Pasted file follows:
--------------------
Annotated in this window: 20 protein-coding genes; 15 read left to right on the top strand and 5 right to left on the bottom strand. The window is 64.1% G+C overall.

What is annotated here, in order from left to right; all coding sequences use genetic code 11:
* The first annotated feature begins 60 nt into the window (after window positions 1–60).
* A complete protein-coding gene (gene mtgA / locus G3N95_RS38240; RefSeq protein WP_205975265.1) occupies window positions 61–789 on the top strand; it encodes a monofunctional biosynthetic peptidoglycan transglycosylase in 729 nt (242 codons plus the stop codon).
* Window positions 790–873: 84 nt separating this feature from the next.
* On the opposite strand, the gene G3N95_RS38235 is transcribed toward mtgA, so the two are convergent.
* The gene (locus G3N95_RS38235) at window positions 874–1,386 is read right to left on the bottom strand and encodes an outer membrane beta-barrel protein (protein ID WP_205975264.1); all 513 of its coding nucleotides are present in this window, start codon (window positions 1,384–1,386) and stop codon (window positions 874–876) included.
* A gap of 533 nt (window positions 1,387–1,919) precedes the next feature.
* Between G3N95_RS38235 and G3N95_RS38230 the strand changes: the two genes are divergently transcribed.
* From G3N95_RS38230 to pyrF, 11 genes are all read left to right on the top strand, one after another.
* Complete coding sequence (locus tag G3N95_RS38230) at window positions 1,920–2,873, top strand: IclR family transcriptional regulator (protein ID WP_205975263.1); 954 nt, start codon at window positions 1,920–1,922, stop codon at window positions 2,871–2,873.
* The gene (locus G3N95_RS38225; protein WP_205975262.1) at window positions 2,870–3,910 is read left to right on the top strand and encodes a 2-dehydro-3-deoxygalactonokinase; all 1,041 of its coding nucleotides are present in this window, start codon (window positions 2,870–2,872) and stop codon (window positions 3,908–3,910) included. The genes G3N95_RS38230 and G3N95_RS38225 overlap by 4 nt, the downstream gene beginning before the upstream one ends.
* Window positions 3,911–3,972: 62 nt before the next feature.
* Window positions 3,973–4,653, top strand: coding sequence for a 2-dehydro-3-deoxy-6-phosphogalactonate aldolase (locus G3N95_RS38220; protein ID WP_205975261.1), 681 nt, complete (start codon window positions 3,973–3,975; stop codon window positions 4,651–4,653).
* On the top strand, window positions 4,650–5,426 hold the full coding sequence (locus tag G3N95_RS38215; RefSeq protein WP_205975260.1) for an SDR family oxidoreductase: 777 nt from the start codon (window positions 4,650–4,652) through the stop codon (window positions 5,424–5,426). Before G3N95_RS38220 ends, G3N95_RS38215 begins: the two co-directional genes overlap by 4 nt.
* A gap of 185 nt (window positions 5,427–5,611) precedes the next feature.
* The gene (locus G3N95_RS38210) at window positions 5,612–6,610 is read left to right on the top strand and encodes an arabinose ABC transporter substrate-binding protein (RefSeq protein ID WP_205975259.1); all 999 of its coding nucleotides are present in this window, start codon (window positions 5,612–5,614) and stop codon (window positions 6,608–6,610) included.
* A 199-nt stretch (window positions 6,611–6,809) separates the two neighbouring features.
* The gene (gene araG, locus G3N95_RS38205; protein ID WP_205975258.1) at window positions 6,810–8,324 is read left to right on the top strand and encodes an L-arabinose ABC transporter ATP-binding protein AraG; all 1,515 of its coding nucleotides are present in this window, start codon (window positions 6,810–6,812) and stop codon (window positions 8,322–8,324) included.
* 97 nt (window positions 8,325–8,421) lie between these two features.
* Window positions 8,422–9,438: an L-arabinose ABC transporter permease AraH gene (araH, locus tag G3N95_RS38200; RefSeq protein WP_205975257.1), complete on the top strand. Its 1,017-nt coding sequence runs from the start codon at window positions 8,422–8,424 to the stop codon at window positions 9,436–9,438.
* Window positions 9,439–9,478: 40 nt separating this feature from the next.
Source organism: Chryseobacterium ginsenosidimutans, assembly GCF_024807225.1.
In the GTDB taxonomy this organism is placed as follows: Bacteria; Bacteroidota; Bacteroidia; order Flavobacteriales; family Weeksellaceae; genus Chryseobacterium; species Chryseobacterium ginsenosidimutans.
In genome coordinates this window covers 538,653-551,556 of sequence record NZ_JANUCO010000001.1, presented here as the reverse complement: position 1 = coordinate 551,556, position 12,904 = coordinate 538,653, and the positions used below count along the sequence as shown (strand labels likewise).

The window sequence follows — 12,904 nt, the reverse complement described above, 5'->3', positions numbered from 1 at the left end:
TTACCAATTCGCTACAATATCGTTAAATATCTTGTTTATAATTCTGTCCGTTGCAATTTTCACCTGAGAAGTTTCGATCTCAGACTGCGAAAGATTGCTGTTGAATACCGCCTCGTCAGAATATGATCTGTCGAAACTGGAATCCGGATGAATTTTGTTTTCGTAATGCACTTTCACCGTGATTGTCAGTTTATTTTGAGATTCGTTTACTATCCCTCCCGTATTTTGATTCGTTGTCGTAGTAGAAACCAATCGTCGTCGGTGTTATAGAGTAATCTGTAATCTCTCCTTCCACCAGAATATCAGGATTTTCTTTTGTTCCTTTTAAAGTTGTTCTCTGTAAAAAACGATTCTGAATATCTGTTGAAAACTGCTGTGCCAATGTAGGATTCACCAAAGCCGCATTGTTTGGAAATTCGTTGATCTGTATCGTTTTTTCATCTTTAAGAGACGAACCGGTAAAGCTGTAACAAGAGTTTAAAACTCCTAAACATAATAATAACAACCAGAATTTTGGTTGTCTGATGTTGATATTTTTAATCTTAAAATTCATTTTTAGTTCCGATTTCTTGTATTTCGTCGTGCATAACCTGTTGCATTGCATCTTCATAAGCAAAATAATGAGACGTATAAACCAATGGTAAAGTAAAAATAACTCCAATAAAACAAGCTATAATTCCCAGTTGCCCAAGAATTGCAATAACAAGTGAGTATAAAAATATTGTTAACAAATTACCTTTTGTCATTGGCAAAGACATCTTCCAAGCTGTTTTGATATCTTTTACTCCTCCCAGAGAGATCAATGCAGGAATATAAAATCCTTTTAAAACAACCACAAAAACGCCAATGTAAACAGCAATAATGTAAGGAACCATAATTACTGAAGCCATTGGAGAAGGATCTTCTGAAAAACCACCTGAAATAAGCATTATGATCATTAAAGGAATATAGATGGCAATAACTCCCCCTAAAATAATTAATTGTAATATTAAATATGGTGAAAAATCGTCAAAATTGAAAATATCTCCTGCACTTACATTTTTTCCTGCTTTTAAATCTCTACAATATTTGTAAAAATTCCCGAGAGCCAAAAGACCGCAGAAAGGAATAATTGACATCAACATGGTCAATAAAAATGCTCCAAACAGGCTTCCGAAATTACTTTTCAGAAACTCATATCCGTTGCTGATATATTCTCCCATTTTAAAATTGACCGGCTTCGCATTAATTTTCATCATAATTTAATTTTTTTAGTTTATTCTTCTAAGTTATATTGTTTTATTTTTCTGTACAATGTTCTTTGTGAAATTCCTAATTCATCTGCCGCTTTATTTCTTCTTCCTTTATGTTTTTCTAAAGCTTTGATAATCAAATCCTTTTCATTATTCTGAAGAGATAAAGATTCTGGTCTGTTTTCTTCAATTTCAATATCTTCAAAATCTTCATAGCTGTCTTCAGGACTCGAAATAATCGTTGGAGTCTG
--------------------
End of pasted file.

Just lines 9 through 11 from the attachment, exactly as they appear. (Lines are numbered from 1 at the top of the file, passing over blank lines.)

* Between G3N95_RS38235 and G3N95_RS38230 the strand changes: the two genes are divergently transcribed.
* From G3N95_RS38230 to pyrF, 11 genes are all read left to right on the top strand, one after another.
* Complete coding sequence (locus tag G3N95_RS38230) at window positions 1,920–2,873, top strand: IclR family transcriptional regulator (protein ID WP_205975263.1); 954 nt, start codon at window positions 1,920–1,922, stop codon at window positions 2,871–2,873.